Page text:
Applications — Other than Phone/Tablet

Custom programming and programming staff will become more important as people continue to try to build software which cuts down the head count while maintaining speed of execution. On the Product side, expect more and more tablet and phone apps. Desktop/laptop apps will still make money, but it will be much harder to get new ones to market in any big way. As we have seen in the past, web delivery to a browser is going to beat out GUI in most cases. I still make money with Delphi. Increasingly, I use it for the backend and present the interface via the web.

My prediction: Usefulness will still trump method of delivery in many applications, but slick interfaces will always sell a lot of crap. We still live in a world where the smart developer builds pretty and functional together. If you know how to make things work, you'd better start learning how to make it look right.

Operating Systems

Mac, Windows, Android, iOS, Linux, Unix… we have an embarrassment of riches. Personally, I like a world with lots of choices. One size has never fit all in my view. Desktops will keep declining but they still represent a huge percent of the landscape. As the year goes on, they will keep losing importance.

My prediction: At the end of the year, despite Cloud data, data in your pocket (phones), and data in your briefcase (tablets, laptops), most business will still involve servers. Those servers will be predominantly running Linux, Unix, and Windows. This will change less slowly than the headlines suggest.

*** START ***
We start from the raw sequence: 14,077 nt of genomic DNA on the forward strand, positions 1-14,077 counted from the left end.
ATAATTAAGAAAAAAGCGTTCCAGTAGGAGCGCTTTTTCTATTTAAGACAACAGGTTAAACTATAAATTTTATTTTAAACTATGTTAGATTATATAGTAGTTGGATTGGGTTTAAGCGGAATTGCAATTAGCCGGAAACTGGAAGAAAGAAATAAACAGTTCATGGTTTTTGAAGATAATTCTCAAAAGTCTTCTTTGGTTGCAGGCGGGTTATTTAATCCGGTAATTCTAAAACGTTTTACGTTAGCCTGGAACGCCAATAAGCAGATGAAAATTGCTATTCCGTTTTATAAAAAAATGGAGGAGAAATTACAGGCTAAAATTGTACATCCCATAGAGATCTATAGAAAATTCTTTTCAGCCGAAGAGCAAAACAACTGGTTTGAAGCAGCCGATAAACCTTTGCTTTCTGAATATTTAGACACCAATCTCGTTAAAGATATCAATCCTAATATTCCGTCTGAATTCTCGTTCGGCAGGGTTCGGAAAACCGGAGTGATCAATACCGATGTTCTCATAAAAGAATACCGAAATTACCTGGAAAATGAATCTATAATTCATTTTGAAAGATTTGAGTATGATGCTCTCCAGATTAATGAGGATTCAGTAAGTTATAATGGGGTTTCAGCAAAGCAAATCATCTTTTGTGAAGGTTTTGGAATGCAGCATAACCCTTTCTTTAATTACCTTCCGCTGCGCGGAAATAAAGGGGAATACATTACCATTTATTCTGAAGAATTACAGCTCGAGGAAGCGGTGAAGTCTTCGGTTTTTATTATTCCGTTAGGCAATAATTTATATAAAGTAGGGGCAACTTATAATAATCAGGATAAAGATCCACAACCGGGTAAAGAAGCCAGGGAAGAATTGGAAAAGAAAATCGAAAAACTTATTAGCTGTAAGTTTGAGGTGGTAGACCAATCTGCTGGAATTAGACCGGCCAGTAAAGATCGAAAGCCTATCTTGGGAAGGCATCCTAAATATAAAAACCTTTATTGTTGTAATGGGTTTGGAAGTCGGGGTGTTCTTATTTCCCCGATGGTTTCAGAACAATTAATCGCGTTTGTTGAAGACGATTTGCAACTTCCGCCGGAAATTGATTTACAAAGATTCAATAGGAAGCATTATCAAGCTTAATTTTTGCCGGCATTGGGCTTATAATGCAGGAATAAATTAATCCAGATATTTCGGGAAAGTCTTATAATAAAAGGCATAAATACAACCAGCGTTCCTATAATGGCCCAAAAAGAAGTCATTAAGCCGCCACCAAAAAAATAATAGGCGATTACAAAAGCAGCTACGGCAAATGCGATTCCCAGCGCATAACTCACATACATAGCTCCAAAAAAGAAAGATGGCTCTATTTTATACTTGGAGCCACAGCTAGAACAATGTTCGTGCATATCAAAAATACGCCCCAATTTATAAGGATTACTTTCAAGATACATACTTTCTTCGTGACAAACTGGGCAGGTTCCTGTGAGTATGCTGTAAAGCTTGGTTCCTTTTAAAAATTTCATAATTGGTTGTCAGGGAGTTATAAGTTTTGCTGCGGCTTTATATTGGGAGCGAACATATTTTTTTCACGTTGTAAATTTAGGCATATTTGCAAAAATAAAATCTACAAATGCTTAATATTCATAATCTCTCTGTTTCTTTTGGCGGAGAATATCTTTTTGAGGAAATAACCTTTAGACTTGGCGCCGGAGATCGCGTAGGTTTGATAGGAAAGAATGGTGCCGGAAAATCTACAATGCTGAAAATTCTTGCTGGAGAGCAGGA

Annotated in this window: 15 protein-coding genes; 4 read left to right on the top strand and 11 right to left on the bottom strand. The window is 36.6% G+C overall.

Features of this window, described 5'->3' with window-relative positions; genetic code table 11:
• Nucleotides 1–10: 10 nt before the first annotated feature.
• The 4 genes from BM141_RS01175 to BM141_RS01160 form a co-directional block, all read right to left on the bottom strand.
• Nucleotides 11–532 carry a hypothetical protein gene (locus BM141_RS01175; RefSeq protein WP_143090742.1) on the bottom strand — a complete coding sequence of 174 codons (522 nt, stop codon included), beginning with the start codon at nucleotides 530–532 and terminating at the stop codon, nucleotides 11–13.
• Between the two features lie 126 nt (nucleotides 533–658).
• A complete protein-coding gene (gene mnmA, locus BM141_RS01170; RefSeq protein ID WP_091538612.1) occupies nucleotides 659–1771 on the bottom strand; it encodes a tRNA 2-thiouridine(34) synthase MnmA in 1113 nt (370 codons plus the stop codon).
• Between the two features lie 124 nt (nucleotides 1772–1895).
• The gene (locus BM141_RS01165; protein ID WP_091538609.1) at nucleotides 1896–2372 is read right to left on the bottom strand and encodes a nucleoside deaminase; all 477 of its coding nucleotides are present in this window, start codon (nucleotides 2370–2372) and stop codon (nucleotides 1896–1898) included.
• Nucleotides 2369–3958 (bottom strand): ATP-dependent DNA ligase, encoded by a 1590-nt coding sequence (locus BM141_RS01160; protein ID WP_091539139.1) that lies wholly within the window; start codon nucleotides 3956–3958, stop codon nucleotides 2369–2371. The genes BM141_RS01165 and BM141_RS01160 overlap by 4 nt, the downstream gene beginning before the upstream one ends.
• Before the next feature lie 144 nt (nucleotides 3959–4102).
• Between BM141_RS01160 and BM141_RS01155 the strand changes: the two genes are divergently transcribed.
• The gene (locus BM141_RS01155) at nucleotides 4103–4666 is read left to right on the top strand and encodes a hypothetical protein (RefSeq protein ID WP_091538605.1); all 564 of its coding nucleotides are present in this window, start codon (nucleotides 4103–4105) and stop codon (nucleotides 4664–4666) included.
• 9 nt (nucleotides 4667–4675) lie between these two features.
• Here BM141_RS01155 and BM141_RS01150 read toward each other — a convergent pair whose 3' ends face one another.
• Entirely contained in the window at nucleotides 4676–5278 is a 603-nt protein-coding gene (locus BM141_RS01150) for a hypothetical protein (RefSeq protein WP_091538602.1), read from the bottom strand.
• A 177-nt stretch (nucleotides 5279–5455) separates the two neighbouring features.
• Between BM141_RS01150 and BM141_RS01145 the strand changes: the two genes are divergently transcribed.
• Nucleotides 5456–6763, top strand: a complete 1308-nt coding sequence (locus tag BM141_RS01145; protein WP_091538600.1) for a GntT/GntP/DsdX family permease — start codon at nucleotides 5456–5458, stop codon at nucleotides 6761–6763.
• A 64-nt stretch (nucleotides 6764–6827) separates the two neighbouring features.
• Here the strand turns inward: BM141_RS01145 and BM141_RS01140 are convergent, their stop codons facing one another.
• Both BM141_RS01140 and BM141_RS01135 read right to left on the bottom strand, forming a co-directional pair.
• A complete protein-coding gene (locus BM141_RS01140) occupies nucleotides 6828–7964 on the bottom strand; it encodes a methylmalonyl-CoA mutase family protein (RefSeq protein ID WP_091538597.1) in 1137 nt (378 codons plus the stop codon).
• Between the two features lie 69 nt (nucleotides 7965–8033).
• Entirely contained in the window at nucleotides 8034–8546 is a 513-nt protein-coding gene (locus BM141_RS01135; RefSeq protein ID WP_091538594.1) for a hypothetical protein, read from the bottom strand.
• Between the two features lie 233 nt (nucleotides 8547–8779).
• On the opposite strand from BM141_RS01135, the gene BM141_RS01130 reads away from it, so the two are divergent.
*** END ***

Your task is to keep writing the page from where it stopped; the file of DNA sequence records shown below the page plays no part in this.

The Economy

2011 was not a banner year for any major economy, anywhere in the world. The challenges have left a lot of talented people without work. The outlook has been bleak for the unemployed and nervous for those with jobs. This isn't an IT thing, it's an everyone thing. People still haven't come to grips with the idea that many of the jobs that disappeared are not overseas or anywhere else where they might "come back" from any time soon. Until we see stronger anti-monopoly laws, jobs made excess through mega-mergers aren't coming back. Other jobs are gone because technology and other efficiencies have permanently eliminated the need.

My prediction: 2012 will be better, but we won't be seeing a second coming of the 1980s or any other boom time. It will be better in part because our definition of better has been beaten into submission. Expect IT jobs to start opening up more, but salaries will be all over the charts. The economy will slow adoption of every new tech because they all require money and time.

Place Your Bets

Whether you think you are betting or not, we all do. Every day we accept or reject seminars, webinars, magazine articles… all sorts of opportunities to expand our domain. A lot of us can get by betting on doing nothing, but that is shrinking job market.


Charles Barouch is the CTO of HDWP, Inc. He is also a regular contributor to International Spectrum Magazine, a former Associate Editor for both Database Trends and for Gateways Magazine, a former distance learning Instructor for CALC. He is presently the Past President of the U2UG. Mr. Barouch has presented technology and business topics in front of hundreds of companies, in a wide range of product and service categories. He is available for on-site speaking and consulting engagements in and out of the United States.

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Jan/Feb 2012